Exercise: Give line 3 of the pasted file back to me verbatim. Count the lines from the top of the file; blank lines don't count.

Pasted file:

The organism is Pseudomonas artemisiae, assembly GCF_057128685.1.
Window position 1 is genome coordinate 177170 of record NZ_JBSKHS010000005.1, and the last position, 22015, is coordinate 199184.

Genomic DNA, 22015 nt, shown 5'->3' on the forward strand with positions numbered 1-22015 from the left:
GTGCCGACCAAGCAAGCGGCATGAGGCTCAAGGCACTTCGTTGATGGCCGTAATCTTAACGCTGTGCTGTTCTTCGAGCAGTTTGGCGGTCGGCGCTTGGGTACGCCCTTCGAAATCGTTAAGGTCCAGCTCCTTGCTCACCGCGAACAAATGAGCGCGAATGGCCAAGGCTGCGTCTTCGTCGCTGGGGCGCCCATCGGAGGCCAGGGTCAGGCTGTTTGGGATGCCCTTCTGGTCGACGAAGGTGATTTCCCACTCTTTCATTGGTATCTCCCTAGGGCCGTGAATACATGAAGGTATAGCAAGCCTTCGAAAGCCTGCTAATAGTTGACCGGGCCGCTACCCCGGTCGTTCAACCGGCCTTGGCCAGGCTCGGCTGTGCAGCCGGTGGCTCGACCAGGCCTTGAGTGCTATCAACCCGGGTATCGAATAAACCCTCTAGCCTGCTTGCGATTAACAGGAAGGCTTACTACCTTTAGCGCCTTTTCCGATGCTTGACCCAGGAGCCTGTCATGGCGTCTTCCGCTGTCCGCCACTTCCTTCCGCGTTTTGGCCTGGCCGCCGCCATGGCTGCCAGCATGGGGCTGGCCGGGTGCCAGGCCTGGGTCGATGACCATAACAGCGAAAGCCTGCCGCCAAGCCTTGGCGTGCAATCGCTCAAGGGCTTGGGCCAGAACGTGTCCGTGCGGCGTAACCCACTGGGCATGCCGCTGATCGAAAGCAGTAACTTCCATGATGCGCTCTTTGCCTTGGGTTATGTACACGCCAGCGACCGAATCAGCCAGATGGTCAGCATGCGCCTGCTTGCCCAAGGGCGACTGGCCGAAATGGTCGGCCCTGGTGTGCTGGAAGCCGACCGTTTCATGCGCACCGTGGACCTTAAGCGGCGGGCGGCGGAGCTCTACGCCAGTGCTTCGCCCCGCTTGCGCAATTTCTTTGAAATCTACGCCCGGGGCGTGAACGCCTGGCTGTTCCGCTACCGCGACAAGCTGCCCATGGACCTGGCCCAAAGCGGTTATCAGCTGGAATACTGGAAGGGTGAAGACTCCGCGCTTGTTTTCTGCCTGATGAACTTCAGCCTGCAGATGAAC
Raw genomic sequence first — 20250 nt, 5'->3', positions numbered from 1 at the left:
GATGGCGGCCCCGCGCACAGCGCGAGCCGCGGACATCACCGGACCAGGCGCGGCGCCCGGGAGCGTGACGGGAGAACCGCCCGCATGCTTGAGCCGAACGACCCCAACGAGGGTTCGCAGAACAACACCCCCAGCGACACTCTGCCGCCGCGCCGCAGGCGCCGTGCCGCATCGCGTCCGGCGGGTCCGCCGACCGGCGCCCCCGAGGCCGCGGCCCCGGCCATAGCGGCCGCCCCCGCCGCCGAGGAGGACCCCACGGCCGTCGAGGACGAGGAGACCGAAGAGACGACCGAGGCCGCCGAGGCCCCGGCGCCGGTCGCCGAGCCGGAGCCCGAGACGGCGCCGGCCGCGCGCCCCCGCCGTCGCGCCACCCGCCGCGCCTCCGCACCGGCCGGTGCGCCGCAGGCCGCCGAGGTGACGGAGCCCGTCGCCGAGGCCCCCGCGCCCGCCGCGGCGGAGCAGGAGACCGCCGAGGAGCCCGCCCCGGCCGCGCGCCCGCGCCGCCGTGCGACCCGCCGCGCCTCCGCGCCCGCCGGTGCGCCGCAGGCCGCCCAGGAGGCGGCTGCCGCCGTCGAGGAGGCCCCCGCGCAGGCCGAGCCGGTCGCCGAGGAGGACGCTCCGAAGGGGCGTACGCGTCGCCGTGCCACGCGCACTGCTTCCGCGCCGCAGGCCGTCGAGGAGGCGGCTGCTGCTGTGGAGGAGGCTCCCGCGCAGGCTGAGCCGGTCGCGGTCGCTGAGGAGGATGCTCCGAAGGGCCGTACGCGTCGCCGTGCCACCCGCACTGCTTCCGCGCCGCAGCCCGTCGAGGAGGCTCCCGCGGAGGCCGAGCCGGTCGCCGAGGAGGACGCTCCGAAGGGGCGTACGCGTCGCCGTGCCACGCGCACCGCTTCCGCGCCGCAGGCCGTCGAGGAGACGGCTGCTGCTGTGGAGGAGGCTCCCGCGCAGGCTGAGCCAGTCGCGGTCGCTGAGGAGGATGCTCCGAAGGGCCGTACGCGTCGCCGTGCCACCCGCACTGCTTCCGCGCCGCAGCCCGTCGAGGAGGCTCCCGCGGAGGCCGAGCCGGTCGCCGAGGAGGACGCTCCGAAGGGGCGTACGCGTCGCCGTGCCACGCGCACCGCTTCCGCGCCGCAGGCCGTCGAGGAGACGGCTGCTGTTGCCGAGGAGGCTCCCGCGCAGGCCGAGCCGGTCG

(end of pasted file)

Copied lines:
Genomic DNA, 22015 nt, shown 5'->3' on the forward strand with positions numbered 1-22015 from the left: